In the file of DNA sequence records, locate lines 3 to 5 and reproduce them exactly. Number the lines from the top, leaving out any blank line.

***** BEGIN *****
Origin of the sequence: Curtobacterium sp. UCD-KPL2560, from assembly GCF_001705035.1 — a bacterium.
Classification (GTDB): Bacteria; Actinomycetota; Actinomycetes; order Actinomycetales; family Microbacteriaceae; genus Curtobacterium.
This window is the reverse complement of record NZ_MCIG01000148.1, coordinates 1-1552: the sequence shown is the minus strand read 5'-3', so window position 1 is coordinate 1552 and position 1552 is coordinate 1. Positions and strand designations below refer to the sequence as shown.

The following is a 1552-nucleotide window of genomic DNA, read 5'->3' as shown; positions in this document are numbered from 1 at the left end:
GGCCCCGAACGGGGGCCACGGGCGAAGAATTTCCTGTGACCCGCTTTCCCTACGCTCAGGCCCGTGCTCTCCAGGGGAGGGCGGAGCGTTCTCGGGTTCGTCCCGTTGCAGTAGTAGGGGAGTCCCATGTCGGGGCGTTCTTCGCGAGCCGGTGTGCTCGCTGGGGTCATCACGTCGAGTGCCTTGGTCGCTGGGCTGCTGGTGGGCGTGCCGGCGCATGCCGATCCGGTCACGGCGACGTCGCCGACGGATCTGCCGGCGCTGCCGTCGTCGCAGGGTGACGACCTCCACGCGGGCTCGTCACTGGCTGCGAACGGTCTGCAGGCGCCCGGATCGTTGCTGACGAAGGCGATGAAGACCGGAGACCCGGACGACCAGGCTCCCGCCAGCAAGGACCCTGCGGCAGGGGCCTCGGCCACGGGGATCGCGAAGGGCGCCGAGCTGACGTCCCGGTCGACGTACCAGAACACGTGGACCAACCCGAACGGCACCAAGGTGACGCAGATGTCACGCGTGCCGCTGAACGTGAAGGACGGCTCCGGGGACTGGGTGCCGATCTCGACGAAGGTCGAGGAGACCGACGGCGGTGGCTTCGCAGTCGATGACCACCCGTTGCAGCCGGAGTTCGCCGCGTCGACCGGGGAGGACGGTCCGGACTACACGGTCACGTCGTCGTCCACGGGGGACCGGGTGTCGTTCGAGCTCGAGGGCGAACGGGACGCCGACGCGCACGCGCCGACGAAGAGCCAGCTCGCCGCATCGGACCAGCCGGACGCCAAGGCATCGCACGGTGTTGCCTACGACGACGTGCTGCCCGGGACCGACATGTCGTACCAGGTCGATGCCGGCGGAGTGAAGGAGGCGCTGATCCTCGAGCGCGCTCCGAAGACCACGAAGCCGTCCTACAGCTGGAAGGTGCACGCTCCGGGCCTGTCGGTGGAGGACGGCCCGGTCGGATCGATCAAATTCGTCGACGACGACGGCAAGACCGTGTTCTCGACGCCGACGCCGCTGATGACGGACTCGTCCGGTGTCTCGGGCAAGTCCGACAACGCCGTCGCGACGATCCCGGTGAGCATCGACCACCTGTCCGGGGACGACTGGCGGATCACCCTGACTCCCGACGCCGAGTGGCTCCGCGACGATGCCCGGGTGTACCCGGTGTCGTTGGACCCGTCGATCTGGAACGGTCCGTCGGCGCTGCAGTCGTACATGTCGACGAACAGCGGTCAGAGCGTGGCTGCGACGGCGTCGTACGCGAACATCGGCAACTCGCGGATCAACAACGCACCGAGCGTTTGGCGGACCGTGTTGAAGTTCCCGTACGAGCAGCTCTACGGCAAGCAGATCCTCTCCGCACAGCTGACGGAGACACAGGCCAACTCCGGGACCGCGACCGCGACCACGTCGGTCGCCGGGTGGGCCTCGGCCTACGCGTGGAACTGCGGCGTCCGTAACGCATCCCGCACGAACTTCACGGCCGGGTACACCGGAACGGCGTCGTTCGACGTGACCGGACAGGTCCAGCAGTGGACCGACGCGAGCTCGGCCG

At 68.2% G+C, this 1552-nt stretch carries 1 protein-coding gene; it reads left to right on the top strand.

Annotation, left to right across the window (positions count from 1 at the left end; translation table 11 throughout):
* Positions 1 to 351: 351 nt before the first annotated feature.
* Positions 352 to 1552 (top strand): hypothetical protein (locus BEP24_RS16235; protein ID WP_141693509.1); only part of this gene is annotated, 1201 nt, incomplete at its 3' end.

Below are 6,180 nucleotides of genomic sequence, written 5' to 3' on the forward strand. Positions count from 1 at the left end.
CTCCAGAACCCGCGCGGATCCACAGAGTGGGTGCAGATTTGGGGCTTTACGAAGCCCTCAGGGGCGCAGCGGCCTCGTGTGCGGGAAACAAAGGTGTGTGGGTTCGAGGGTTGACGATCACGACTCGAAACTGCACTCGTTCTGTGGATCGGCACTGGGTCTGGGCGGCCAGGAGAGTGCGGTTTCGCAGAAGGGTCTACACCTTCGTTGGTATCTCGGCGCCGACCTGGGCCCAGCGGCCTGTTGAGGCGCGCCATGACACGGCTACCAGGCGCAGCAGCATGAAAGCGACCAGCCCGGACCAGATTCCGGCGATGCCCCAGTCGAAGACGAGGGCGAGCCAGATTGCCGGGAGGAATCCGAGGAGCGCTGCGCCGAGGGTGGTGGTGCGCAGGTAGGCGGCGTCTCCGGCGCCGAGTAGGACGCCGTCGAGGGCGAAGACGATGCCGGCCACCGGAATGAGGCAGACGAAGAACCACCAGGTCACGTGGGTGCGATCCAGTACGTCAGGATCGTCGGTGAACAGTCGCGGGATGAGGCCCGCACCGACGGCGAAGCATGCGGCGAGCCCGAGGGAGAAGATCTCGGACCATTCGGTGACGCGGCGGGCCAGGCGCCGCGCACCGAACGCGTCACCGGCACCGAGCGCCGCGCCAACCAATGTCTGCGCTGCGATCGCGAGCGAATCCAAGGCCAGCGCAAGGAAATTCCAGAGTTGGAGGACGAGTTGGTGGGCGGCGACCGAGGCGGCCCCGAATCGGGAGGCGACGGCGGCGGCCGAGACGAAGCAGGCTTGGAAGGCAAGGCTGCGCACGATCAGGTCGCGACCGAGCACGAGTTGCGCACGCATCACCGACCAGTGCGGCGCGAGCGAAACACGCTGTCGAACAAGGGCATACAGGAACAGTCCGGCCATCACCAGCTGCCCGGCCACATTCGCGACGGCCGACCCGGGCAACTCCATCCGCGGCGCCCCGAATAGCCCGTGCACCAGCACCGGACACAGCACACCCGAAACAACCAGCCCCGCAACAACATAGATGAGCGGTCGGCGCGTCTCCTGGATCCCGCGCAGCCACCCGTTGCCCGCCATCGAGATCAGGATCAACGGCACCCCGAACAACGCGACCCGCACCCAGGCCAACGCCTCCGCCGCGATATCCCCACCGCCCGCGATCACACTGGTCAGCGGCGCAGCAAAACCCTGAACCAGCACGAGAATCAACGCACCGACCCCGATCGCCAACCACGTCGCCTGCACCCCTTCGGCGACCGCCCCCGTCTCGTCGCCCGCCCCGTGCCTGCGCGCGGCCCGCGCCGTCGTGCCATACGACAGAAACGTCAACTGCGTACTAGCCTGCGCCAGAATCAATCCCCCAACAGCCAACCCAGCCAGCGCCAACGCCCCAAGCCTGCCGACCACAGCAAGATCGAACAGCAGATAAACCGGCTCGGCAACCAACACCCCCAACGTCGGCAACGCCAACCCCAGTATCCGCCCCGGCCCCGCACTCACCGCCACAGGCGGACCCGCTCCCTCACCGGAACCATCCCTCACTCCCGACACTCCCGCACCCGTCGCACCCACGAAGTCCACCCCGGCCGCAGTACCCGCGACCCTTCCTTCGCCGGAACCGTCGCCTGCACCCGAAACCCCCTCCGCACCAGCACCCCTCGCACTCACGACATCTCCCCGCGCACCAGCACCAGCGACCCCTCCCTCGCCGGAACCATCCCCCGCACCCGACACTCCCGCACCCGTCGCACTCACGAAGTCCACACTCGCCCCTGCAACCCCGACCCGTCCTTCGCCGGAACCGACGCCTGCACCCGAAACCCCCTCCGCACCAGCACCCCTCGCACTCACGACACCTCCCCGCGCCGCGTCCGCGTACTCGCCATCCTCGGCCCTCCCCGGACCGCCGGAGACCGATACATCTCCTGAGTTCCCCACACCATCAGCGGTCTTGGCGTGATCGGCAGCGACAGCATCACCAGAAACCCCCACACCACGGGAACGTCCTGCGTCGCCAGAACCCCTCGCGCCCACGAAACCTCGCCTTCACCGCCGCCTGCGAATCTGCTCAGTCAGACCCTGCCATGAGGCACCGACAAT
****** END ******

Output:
This window is the reverse complement of record NZ_MCIG01000148.1, coordinates 1-1552: the sequence shown is the minus strand read 5'-3', so window position 1 is coordinate 1552 and position 1552 is coordinate 1. Positions and strand designations below refer to the sequence as shown.

The following is a 1552-nucleotide window of genomic DNA, read 5'->3' as shown; positions in this document are numbered from 1 at the left end:
GGCCCCGAACGGGGGCCACGGGCGAAGAATTTCCTGTGACCCGCTTTCCCTACGCTCAGGCCCGTGCTCTCCAGGGGAGGGCGGAGCGTTCTCGGGTTCGTCCCGTTGCAGTAGTAGGGGAGTCCCATGTCGGGGCGTTCTTCGCGAGCCGGTGTGCTCGCTGGGGTCATCACGTCGAGTGCCTTGGTCGCTGGGCTGCTGGTGGGCGTGCCGGCGCATGCCGATCCGGTCACGGCGACGTCGCCGACGGATCTGCCGGCGCTGCCGTCGTCGCAGGGTGACGACCTCCACGCGGGCTCGTCACTGGCTGCGAACGGTCTGCAGGCGCCCGGATCGTTGCTGACGAAGGCGATGAAGACCGGAGACCCGGACGACCAGGCTCCCGCCAGCAAGGACCCTGCGGCAGGGGCCTCGGCCACGGGGATCGCGAAGGGCGCCGAGCTGACGTCCCGGTCGACGTACCAGAACACGTGGACCAACCCGAACGGCACCAAGGTGACGCAGATGTCACGCGTGCCGCTGAACGTGAAGGACGGCTCCGGGGACTGGGTGCCGATCTCGACGAAGGTCGAGGAGACCGACGGCGGTGGCTTCGCAGTCGATGACCACCCGTTGCAGCCGGAGTTCGCCGCGTCGACCGGGGAGGACGGTCCGGACTACACGGTCACGTCGTCGTCCACGGGGGACCGGGTGTCGTTCGAGCTCGAGGGCGAACGGGACGCCGACGCGCACGCGCCGACGAAGAGCCAGCTCGCCGCATCGGACCAGCCGGACGCCAAGGCATCGCACGGTGTTGCCTACGACGACGTGCTGCCCGGGACCGACATGTCGTACCAGGTCGATGCCGGCGGAGTGAAGGAGGCGCTGATCCTCGAGCGCGCTCCGAAGACCACGAAGCCGTCCTACAGCTGGAAGGTGCACGCTCCGGGCCTGTCGGTGGAGGACGGCCCGGTCGGATCGATCAAATTCGTCGACGACGACGGCAAGACCGTGTTCTCGACGCCGACGCCGCTGATGACGGACTCGTCCGGTGTCTCGGGCAAGTCCGACAACGCCGTCGCGACGATCCCGGTGAGCATCGACCACCTGTCCGGGGACGACTGGCGGATCACCCTGACTCCCGACGCCGAGTGGCTCCGCGACGATGCCCGGGTGTACCCGGTGTCGTTGGACCCGTCGATCTGGAACGGTCCGTCGGCGCTGCAGTCGTACATGTCGACGAACAGCGGTCAGAGCGTGGCTGCGACGGCGTCGTACGCGAACATCGGCAACTCGCGGATCAACAACGCACCGAGCGTTTGGCGGACCGTGTTGAAGTTCCCGTACGAGCAGCTCTACGGCAAGCAGATCCTCTCCGCACAGCTGACGGAGACACAGGCCAACTCCGGGACCGCGACCGCGACCACGTCGGTCGCCGGGTGGGCCTCGGCCTACGCGTGGAACTGCGGCGTCCGTAACGCATCCCGCACGAACTTCACGGCCGGGTACACCGGAACGGCGTCGTTCGACGTGACCGGACAGGTCCAGCAGTGGACCGACGCGAGCTCGGCCG